Once you've accepted that Planet Earth has entered a Sixth Great Extinction – one that's irreversible and that will consume most, if not all, species, including our own – the question becomes: What now? Where does this leave you? And what do you do with the time remaining?
Most people, of course, haven't accepted that we're already well into a major extinction event. They prefer either to remain in complete denial or to pretend to themselves that human ingenuity and technology will somehow ride to the rescue. (In fact, more technology almost invariably goes hand-in-hand with more destruction.)
But for those of us who do understand that the facts are undeniable, it's time to discuss where we go from here. So, what are some of the things we need to consider?
First, it's helpful to have some idea of what to expect in the years and decades ahead. Granted we're in uncharted territory. No one knows exactly what's going to happen as billions of tons of methane (40 times more potent than CO2) that have been stored under arctic ice for millions of years are rapidly released into the atmosphere. Or precisely how the global economic system will collapse as fresh water becomes ever scarcer, crops fail, people starve, and more wars break out. Or which of the numerous possible epidemics and contagions will actually break out across the globe.
We don't know how these and dozens of other factors will unfold; all we know is that they will happen – along with many more things we never predicted or contemplated.
But there's certainly a growing consensus of things we can be reasonably sure of. And one of the people who has laid these out most clearly is Professor Guy McPherson, who has outlined for us here some of what we can expect on the climate side of things over the next 30 years. (He updates his assessment every few weeks on his blog at Nature Bats Last, so it's worth visiting his site regularly.)
How this will affect you emotionally
As much as we need to understand the external events that are happening around the world, we also need to be aware of and understand our own internal reactions and feelings.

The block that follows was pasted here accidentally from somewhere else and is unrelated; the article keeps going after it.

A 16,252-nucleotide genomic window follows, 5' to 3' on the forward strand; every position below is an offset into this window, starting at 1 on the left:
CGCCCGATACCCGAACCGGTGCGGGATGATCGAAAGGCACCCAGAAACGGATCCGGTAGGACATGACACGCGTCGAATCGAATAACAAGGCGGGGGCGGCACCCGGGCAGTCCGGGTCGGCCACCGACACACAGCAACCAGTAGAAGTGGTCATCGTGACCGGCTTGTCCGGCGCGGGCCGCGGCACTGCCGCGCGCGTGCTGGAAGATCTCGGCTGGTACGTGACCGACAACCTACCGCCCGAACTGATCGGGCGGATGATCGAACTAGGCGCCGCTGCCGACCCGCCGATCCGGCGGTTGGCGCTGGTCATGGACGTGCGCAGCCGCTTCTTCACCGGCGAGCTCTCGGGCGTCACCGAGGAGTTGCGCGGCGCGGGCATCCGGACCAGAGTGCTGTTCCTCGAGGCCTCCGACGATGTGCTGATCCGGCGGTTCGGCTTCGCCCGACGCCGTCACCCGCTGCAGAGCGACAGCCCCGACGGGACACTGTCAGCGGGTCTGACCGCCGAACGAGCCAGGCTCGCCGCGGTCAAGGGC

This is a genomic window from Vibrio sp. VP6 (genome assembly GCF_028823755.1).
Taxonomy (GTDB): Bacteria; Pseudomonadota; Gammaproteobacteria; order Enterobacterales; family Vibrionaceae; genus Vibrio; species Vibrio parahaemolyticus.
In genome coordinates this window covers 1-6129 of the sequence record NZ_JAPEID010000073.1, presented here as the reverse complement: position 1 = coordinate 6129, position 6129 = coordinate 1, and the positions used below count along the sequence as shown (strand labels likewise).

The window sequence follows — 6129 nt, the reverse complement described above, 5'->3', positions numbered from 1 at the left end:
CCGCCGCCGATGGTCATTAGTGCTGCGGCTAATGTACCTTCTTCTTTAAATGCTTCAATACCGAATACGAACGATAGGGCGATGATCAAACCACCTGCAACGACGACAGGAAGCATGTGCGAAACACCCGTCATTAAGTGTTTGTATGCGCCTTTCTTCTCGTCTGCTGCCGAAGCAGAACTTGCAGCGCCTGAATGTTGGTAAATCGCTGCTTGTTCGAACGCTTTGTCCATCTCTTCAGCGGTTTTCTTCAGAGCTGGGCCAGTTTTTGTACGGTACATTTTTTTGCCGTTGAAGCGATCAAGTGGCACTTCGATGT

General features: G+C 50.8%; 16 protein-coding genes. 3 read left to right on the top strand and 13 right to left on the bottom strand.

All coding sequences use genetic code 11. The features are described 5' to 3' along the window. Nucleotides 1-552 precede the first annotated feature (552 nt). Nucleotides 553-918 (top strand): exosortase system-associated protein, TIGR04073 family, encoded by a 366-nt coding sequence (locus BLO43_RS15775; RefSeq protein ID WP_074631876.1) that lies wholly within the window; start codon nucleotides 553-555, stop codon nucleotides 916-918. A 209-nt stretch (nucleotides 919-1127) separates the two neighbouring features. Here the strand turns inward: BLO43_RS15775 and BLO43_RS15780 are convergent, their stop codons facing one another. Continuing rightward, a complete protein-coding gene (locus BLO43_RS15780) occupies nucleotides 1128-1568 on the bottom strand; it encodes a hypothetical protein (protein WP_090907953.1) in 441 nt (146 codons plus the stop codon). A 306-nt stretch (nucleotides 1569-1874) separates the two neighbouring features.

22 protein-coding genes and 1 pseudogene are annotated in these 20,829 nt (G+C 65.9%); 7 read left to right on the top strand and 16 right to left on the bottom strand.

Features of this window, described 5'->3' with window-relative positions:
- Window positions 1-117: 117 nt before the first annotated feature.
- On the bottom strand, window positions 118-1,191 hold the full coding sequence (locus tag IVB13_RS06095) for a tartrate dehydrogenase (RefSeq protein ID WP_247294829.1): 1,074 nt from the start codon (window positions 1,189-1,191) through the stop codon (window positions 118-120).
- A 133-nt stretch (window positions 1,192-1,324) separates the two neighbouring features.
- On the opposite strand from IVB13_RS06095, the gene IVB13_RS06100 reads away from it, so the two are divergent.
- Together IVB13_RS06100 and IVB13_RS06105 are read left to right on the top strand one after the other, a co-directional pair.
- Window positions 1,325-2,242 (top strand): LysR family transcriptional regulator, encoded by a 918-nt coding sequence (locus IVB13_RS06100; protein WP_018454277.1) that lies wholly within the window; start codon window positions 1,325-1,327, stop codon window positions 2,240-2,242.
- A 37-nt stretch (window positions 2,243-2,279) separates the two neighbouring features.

That's where it becomes helpful to check out the work of Carolyn Baker, a professor of psychology and history and a practicing psychotherapist, who has perhaps the best understanding of how to relate to the horror of what we humans have unleashed upon the rest of creation.
A great place to begin is with a 30-minute video conversation Baker recently had with Andrew Harvey of the Institute for Sacred Activism. She begins with a summary of what's happening to the planet, largely based on Guy McPherson's work, and goes on to discuss how we can "begin to come to terms with how we're going to meet this emotionally and spiritually."
First, she says, we have to be able to recognize and express our own grief over what's transpiring. Only when you've opened yourself to that can you tap into your own true strength.
"If you're not in grief and heartbroken, you're not really even alive. But being shattered opens you to a whole new level of love."
For Baker and Harvey, this centers on our need to behave with "good manners toward all species."
... especially that we make it easier on other species. That we should be decent. Are you going to go out in the savage unconscious way that we have done all of this, that has caused all of this? Or are we, in the final snapshot of our shadow, going to claim our light and then work from that with dignity, decency, compassion, and a passion to make it as easy as possible for each other? And especially for the animal race that we have so horribly abused?
If you have any dignity left, if you have any authentic spirituality, what other position could you take?
Harvey waxes quite poetic when he talks about turning despair into action, and of his belief that the death that's transpiring must lead to a rebirth in whatever form. But he never loses sight of the reality that we are almost certainly heading irrevocably into terrible times:
"Near Term Extinction looks very likely. But ... it may be that God's plan for the birth of the divine human is that it takes place in the ultimate death – as the final response of the divine in us to the losing of everything. What an amazing paradox. And when you embrace it, it doesn't lead to despair; it leads to liberation.